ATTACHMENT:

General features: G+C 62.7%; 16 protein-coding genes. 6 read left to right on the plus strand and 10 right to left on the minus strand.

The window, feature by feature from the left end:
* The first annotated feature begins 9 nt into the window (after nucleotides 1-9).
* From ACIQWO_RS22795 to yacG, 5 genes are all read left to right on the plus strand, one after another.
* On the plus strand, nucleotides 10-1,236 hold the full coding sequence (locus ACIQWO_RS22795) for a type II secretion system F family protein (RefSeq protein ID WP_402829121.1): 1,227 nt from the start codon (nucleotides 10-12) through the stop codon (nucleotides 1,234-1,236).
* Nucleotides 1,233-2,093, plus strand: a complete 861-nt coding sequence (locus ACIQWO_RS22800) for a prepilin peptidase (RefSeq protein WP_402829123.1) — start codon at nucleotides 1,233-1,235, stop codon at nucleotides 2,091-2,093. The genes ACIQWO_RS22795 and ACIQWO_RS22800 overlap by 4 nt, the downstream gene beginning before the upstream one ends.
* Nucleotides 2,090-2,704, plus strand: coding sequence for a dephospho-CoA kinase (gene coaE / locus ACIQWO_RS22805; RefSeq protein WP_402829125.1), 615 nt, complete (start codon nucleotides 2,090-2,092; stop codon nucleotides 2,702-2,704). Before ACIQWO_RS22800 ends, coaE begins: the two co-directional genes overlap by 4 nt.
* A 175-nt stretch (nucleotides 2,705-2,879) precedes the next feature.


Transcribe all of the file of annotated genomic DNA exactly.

General features: G+C 62.7%; 16 protein-coding genes. 6 read left to right on the plus strand and 10 right to left on the minus strand.

The window, feature by feature from the left end:
* The first annotated feature begins 9 nt into the window (after nucleotides 1-9).
* From ACIQWO_RS22795 to yacG, 5 genes are all read left to right on the plus strand, one after another.
* On the plus strand, nucleotides 10-1,236 hold the full coding sequence (locus ACIQWO_RS22795) for a type II secretion system F family protein (RefSeq protein ID WP_402829121.1): 1,227 nt from the start codon (nucleotides 10-12) through the stop codon (nucleotides 1,234-1,236).
* Nucleotides 1,233-2,093, plus strand: a complete 861-nt coding sequence (locus ACIQWO_RS22800) for a prepilin peptidase (RefSeq protein WP_402829123.1) — start codon at nucleotides 1,233-1,235, stop codon at nucleotides 2,091-2,093. The genes ACIQWO_RS22795 and ACIQWO_RS22800 overlap by 4 nt, the downstream gene beginning before the upstream one ends.
* Nucleotides 2,090-2,704, plus strand: coding sequence for a dephospho-CoA kinase (gene coaE / locus ACIQWO_RS22805; RefSeq protein WP_402829125.1), 615 nt, complete (start codon nucleotides 2,090-2,092; stop codon nucleotides 2,702-2,704). Before ACIQWO_RS22800 ends, coaE begins: the two co-directional genes overlap by 4 nt.
* A 175-nt stretch (nucleotides 2,705-2,879) precedes the next feature.